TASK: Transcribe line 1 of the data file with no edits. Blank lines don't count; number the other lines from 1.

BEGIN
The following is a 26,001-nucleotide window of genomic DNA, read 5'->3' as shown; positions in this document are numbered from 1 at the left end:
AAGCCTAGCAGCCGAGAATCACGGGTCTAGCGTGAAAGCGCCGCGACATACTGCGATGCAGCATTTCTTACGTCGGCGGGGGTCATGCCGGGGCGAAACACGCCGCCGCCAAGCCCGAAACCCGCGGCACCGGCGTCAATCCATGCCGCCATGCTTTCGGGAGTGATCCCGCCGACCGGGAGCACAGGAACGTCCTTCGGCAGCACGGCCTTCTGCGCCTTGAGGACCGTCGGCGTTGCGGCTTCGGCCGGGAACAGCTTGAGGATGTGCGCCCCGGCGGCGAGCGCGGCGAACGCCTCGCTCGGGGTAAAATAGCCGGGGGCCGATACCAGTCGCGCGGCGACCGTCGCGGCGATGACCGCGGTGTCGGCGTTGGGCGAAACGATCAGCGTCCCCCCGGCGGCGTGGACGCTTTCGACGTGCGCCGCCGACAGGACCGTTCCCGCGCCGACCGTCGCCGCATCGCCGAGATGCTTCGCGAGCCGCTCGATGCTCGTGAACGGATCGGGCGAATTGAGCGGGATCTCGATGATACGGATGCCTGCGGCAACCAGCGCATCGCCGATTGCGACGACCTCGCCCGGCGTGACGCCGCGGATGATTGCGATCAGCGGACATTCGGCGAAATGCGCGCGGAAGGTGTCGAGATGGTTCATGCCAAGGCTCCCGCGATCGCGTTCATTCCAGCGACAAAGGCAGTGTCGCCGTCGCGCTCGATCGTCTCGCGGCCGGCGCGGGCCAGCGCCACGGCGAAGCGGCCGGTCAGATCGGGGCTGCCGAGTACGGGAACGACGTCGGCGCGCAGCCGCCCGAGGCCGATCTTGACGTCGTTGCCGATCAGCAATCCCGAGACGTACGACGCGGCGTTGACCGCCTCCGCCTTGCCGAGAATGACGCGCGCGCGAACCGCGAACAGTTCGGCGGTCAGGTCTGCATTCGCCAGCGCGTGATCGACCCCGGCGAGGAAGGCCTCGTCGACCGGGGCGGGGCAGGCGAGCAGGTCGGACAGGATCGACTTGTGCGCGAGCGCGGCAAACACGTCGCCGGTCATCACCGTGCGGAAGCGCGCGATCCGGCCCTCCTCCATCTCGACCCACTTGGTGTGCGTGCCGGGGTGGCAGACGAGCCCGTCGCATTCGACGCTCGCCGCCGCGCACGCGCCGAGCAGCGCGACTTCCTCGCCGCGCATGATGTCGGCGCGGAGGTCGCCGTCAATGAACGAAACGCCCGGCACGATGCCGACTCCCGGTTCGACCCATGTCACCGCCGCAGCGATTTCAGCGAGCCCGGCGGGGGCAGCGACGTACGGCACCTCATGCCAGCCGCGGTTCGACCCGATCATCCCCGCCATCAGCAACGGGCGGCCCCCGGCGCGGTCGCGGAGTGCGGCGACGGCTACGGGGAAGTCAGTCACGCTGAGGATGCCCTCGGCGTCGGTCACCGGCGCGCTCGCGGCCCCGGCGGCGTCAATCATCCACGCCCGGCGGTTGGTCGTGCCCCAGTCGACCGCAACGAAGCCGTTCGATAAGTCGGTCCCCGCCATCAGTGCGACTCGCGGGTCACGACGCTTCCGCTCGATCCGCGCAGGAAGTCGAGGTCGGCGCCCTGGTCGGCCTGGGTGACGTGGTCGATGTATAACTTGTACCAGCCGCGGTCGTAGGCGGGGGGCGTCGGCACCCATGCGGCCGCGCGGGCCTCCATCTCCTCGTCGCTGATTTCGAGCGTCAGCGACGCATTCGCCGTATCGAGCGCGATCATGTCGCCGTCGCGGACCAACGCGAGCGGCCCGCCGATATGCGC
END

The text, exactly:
The following is a 26,001-nucleotide window of genomic DNA, read 5'->3' as shown; positions in this document are numbered from 1 at the left end: